Scott glanced at Todd, then back to the road. “Just give me an idea. I need to plan this thing out. You gotta understand that? Right?”
“Oh, hombre, we are getting along. Working as a team, you know? You and me. Why fuck things up with the pressure gig?” Todd said with a tired lack of patience.
“Todd,” Scott pleaded. “I gotta get back home as soon as I can. If you...”
“Turn up here on the left,” Todd interrupted. Scott glanced between the road ahead and Todd.
“Why? Where we going?”
“Just turn left, Dude,” Todd said, exasperated. The turn came fast and Scott braked automatically with the directive, turning onto the splitting left at the T. He hadn’t noticed the road sign above, but the sign further up on the drive caught his attention.
“Valles Caldera National Preserve...” Scott read aloud. The sign said it was seventeen miles ahead. Scott remembered the warning CookieSheet had given him just that morning. “How the heck did she know...?” he wondered.
He pulled the Jeep into the first road on the right that he could use to turn around in.
“What?” Todd asked. “Why are you turning around?”
“I don’t have time today for whatever excursion you have planned. Maybe another day when we’ve gotten some stuff done,” Scott said, cranking the wheel, using the Jeep’s tight turning radius.
“It will only take a few minutes. We should go now. I have something I want you to see,” Todd said.
“What?” Scott asked, stopped on the shoulder to wait for oncoming cars.
“Dude, it’s a surprise. It’s super cool. You will like it a lot!”
“It’ll keep. I’ll go another day, okay? I promise,” Scott said, pulling out onto the road back to the intersection.
“Okay, Dude. I’m going to keep you to that. I’m a man of my word and that shit holds a lot of water with me, you know?” Todd’s chin went up again with his pout and he looked out of the window.
“Great!” Scott offered, almost laughing out loud.
“Anyway,” Todd said, “It’s not really the kind of day for it. Or the time, either.”
The Formica went on like a dream. Todd knew what he was doing and Scott was confident that he’d know if Todd slacked on doing a quality job. At least as long as he was present for it. Todd showed Scott how to bevel and round the corner seams with a Drexel rotor and then seal it with matching Formica caulk. They both got a bit high with the mastic glue that held down the Formica to the plywood and with Todd drinking beers through it, they were laughing at crude and rude jokes and men’s stories. There was the hint of camaraderie making an appearance in the kitchen and reverberating off the ceramic tiles with pronounced belches.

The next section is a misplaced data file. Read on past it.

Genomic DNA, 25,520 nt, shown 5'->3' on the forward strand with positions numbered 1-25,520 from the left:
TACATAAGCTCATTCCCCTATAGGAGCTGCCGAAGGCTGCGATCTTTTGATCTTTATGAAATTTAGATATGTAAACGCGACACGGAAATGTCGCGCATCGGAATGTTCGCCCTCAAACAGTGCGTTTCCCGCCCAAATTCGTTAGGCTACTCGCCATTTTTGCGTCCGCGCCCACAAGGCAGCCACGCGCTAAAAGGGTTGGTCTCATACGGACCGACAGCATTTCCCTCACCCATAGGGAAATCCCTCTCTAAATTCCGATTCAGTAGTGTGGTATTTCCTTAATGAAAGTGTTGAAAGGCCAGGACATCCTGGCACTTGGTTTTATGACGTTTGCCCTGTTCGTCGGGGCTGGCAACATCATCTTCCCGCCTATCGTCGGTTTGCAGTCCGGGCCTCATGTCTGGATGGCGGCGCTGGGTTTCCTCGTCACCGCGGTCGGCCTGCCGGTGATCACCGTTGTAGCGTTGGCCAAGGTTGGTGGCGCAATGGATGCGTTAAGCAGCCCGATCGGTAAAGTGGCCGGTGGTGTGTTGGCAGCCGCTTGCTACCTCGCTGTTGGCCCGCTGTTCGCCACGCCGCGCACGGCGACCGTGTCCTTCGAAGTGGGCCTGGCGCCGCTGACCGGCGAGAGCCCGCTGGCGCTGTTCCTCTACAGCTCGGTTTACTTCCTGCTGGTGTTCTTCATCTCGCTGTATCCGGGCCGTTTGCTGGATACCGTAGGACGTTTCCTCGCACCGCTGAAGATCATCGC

The moulding around the windows went up. The tile was grouted and Scott would seal it later that night. Soon, Scott would even be able to put the outlet plates on. That excited him quite a bit and he couldn’t wait for Todd to leave so he could get to it later.
Suddenly, Scott was enjoying himself. Completion was always satisfying. He had to have quite a bit of tunnel vision to see the small projects that way among the enormity of the rest of it, but he would take what he could get.
At the end of that day, with progress in his wake and Todd cooperating to a degree, he let his rear end drop onto The Pyre. He was still beat to heck despite the renewed spirit he felt.
Off came the right boot and the filthy sock that was melded to his foot. Then the left boot came off with the same result. He wiped off his toes. “Shit, I didn’t bring my toenail clippers,” he thought. “Could always let them grow ‘til they yellow and curl around on themselves,” he thought. A devilish grin formed.
Loosen the belt. He could always stand up to take his dirty jeans off, but too much to get on and off The Pyre. So, work even harder to unbuckle and loosen his belt, unzip, and wriggle out of the skinny jeans. Pull the t-shirt off over the dried sticky-sweat skin on his back. Throw it in the corner pile with the rest. Moan with the effort.
“Oh, god, I’m already in a rut!” he laughed.
That night, the heater chugged on at a reasonable temperature. Scott’s dreams, if he had them, were not memorable. Sienna only popped into his mind once, and even then, he tucked the thought in with a “Good Night” as he watched the orange face of the heater. He never saw it cycle off.